Paradoxically, the video takes this wider perspective and then focusses back on the personal effects of this great big mess. A soldier stands on the ship’s deck and remembers her boyfriend, and sadly has to conclude that their time apart in these inhuman conditions has numbed them, and it seems unlikely they’ll ever get back together again.

Musically, this is the most graceful song in the band’s catalogue to be released as a single. It’s got a Moroccan orchestra doing beautiful slightly under-the-radar things, subtle drumming by Dave, a very prominent yet inconspicuous bassline by Alex, hardly noticeable guitars (Graham is rumoured to have helped out on the song despite him having left/been kicked out of the band before the song was recorded), and, not unimportantly, one of Damon’s most soulful vocals that instantly makes you forgive the slightly clunky verse about the sunshine being “in a computer now”. The public must have agreed, because the single shot to number 5 in the UK charts. Considering the song’s many qualities, even this seems an underachievement.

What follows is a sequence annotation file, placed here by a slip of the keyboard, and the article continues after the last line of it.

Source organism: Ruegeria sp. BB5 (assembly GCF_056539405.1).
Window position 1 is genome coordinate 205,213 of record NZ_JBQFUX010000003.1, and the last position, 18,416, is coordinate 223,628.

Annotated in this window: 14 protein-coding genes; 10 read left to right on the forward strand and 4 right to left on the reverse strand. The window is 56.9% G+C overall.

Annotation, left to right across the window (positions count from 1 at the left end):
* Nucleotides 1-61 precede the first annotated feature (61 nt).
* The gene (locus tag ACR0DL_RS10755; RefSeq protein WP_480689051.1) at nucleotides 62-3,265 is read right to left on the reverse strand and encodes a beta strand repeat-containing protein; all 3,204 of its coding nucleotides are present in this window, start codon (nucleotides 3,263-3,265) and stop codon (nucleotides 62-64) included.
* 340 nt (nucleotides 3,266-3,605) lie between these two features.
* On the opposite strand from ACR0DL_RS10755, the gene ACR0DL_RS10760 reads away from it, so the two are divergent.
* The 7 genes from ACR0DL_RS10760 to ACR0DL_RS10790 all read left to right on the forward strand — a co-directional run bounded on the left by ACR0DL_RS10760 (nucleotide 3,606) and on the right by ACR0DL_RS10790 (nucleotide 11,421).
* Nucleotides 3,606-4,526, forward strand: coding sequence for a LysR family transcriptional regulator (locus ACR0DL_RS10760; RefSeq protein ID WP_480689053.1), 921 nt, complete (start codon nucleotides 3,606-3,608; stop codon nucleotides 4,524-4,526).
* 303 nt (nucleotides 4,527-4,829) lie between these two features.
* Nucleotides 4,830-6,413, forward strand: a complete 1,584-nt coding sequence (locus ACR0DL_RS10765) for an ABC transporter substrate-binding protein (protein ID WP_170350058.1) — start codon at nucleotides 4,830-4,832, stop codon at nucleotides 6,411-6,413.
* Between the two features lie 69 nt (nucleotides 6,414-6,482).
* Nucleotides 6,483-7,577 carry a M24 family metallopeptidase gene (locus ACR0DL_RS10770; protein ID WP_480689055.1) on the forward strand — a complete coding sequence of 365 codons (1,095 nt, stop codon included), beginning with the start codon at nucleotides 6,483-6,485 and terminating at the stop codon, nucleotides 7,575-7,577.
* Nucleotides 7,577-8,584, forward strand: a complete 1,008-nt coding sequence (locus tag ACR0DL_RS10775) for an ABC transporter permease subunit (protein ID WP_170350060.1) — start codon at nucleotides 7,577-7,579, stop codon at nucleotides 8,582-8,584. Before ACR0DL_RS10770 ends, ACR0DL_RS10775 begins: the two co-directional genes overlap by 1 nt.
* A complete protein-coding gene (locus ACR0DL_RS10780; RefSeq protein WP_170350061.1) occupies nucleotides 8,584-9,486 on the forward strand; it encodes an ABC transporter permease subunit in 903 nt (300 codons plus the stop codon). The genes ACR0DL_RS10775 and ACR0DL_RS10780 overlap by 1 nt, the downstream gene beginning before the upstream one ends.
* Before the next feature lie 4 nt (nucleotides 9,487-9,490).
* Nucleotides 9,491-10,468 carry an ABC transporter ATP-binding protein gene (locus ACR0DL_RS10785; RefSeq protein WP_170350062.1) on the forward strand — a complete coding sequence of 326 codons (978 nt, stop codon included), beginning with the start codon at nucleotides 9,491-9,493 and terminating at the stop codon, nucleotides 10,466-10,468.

A slightly ragged acoustic version has appeared on a promo disc that was given away with The Observer newspaper. A nice little curio, but it’s strange to have Think Tank‘s crowning moment play second fiddle to “Sweet Song” all of a sudden.

Published in: on April 10, 2008 at 9:52 am  Leave a Comment  

Beard

Having just spent half an hour writing about “Fried” only to realise that I already wrote about it before I am in no mood to treat any Blursong with respect. Which brings me to “Beard”. Now, I don’t think music ought to be taken too seriously, and don’t mind artists indulging their whims, especially when it comes to b-sides and such. Only fans will want to listen to those anyway, so you can get away with quite a bit. However, what the hell got into them when they thought releasing “Beard”, a complete waste of jazzy instumentalism, as a “Parklife” b-side was a good idea? It’s annoying, it sucks, and in comparison “Alex’s Song”, “Ludwig” or “Supa Shoppa” are right up there with the band’s best tunes. And it sucks. And it got included on The Special Collector’s Edition while “Young & Lovely” and “Explain” didn’t.